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Celebrate the New Year with the youthful performances of rising star musicians!

新星演奏家が紡ぎ出す若さ溢れる演奏と新年を祝おう!

The Kanagawa Prefectural Music Hall is Japan's first public facility dedicated to music, and boasts a 68-year history.
The 17th Fresh Concert For Future, a collaboration between the Kanagawa Philharmonic Orchestra and young, talented musicians, will be held in a historic hall on January 9th. This time, two musicians, violinist Asako Fukuda, who won first place at the Tokyo Music Competition, known as the gateway to success for young musicians, and conductor Kenshiro Sakairi, who has emerged like a rising star and is sweeping the classical music world, will perform a wonderful show with the Kanagawa Philharmonic Orchestra. Why not celebrate the New Year with the vibrant sounds of youth and talent?
Top image: Asako Fukuda, Photo: Shigeto Imura


This time, we spoke with violinist Asako Fukuda.
It was a wonderful talk.
Please enjoy until the end!

First of all, please tell us what made you decide to become a violinist.

According to my mother, my older sister and brother had already learned to play the violin, so I naturally said, "I want to try it too!" I chose the path of becoming a violinist because I felt I was good at playing the violin, and because everyone in my family was involved in music, it was natural for me to continue playing an instrument and aspire to become a performer.

Please tell us about your family.

My grandfather was originally a bow maker for stringed instruments, and my father took over the business, and my mother studied vocal music. I have three siblings, and all three are currently active as violinists.

Wow, what a thoroughbred! Do you have any stories related to music?

As for episodes, my mother would accompany me when I practiced, and when I was a child, we would often play together as a trio at weddings and funerals. Recently, I've had the opportunity to perform a duo concert with my brother several times. When we play together, it's great that we can talk honestly and openly because we're brothers, but on the other hand, we sometimes express ourselves too directly and end up fighting over how we play. My brother and I were learning from the same teacher and taking part in competitions at the same time, so we would listen to each other and give each other advice.
I am still far from my ideal level of playing, but my father was very particular about tone, and I think my strong sense of awareness of sound quality is also due to my father's influence.

What kind of violinist do you want to be?

In my opinion, an attractive performer is an attractive person. There are as many great performers as there are stars in the sky, but you can't become someone other than yourself, and other people can't become you, so I think the important thing is "how far you can face yourself." I want to keep accumulating "something" that is born from facing myself and music.

Have you ever felt like giving up, and how did you overcome it?

When I see an overwhelming and wonderful performance, I sometimes feel a certain despair. But music is not about comparing yourself to others, and I try to focus on what I can do at the moment.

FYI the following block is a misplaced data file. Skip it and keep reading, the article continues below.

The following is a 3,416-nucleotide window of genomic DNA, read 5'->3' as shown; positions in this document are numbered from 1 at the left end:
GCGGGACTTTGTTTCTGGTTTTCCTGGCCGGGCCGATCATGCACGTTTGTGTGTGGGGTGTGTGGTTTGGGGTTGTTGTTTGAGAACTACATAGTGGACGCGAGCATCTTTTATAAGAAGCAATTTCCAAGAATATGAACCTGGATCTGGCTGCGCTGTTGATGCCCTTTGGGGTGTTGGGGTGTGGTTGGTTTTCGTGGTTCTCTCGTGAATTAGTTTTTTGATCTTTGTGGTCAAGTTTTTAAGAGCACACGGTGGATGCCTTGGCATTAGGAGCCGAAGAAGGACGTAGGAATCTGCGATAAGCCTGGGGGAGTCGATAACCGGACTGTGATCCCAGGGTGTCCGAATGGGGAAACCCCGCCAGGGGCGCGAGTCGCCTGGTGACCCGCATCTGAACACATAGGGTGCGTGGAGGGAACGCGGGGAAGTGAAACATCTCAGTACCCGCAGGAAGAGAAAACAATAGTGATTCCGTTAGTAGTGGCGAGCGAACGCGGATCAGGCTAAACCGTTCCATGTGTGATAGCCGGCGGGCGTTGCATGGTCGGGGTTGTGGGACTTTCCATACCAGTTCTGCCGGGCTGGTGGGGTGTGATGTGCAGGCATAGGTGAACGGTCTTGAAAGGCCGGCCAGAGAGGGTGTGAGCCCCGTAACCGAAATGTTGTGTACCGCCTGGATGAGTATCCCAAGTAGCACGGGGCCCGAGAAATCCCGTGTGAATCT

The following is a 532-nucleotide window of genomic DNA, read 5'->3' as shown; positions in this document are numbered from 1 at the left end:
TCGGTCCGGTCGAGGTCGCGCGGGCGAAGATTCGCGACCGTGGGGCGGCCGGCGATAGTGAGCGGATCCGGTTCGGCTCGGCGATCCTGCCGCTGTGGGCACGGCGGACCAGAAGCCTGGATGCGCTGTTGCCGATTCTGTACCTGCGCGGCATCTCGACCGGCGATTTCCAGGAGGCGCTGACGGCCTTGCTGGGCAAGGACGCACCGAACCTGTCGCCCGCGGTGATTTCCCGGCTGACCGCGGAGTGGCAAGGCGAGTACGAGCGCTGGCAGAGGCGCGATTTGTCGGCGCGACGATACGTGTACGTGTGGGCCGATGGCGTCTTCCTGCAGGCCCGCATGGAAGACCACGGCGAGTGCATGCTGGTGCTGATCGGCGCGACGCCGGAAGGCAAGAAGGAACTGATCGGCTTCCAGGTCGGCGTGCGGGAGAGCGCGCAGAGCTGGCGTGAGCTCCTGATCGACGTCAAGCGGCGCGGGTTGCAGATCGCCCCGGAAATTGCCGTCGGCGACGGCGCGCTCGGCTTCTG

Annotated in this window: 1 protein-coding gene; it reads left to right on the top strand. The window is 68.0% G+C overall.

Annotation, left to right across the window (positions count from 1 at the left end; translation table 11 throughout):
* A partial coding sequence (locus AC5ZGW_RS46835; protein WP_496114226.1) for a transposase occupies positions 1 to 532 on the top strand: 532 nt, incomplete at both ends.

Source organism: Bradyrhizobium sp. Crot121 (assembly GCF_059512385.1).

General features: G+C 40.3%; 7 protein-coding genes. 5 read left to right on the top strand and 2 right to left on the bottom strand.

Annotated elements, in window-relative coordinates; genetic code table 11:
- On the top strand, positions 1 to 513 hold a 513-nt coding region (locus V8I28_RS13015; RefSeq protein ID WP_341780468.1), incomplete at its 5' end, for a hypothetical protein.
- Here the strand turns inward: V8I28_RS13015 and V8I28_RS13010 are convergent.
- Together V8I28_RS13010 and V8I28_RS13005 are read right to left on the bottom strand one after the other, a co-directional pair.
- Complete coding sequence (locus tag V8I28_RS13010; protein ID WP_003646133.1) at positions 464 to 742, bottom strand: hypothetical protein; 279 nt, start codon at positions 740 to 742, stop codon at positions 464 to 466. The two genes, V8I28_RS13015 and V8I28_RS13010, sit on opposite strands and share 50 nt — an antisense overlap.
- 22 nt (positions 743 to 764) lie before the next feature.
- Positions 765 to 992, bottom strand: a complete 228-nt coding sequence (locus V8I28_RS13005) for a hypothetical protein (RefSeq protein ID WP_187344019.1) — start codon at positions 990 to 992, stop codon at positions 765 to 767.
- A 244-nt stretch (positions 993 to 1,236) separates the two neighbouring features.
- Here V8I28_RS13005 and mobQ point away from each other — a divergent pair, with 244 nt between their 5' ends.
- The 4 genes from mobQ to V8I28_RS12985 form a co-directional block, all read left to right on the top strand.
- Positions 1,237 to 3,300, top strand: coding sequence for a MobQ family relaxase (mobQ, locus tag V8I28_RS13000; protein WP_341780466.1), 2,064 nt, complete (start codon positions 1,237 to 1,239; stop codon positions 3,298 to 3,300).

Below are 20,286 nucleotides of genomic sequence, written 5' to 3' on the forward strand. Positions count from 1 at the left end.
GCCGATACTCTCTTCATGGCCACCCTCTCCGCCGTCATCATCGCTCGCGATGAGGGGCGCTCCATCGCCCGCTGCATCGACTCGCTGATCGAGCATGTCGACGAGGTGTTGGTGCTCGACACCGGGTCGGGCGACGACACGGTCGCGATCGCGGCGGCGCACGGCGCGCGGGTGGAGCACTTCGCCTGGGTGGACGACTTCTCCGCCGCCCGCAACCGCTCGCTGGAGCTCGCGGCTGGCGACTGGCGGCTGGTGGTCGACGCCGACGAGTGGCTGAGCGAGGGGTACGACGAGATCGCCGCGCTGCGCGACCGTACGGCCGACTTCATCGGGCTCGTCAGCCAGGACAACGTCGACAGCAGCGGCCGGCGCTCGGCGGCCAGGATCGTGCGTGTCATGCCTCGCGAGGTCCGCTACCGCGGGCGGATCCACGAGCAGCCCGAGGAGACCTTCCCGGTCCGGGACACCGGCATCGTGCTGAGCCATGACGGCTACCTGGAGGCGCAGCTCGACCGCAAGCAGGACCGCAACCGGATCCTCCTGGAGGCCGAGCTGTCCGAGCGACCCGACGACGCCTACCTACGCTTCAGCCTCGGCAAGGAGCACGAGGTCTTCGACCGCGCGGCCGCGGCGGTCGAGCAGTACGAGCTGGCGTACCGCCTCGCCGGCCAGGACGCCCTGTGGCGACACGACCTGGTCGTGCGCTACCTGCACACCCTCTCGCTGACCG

What do you think is the unique charm of Asako the violinist?

People often comment that the delicate expression is attractive. Also, because I use instruments from the 1700s, I think the distinctive feature is the rich tone that only old instruments can produce.

What are your thoughts about performing with the Kanagawa Philharmonic Orchestra at the historic Kanagawa Prefectural Music Hall?

I was born and raised in Kanagawa Prefecture, so I am very happy and honored to be able to play at the Kanagawa Prefectural Music Hall and perform with the Kanagawa Philharmonic Orchestra!


Kanagawa Prefectural Music Hall ©Ryo Hata

Please tell us what you think are the highlights of this show.

All of the movements are extremely fascinating, from the powerful and determined first movement to the tranquil second movement and dramatic third movement. I encourage everyone to listen carefully to the various tones of the violin.

What does music mean to you, Asako?

It allows contemporary performers to recreate the magnificent works left behind by great composers of the past, and it is also a tool for self-dialogue.

Is there anything you would like to say to those who aspire to be musicians?

I myself am searching for my role as a musician every day, but I want to perform music with a comprehensive and multifaceted approach. I think it's important to think about how you want to play and interact with society!

Finally, I believe this concert will be a wonderful performance to kick off the new year!
Please come and join us!

Through the interview, I got the impression that he has a finely honed and wonderful musical sensibility as well as being very intelligent and intelligent!
"Music is a tool for self-dialogue." Hmm. Deep...
I am very excited to see how Asako's technique and sensibility will weave the sounds of the music left behind by great musicians of the past.
The world has overcome many hardships and is welcoming a new year with a desire for peace. You can be sure that you will hear a performance worthy of welcoming the year 2023.
Everyone, please look forward to it!

Kanagawa Philharmonic Orchestra "17th Fresh Concert For Future"

[Date and time] Monday, January 9, 2023, 14:00 start
[Main Program] Ibert/Homage to Mozart
Saint-Saëns / Violin Concerto No. 3 in B minor, Op.61
Mozart / Symphony No. 41 in C major, K.551 "Jupiter"
[Fee] General 3,000 yen Youth (under 25 years old) 1,500 yen
[Supported by] Agency for Cultural Affairs Cultural Arts Promotion Subsidy (Performing Arts Creation Activity Revitalization Project) | Japan Arts Council

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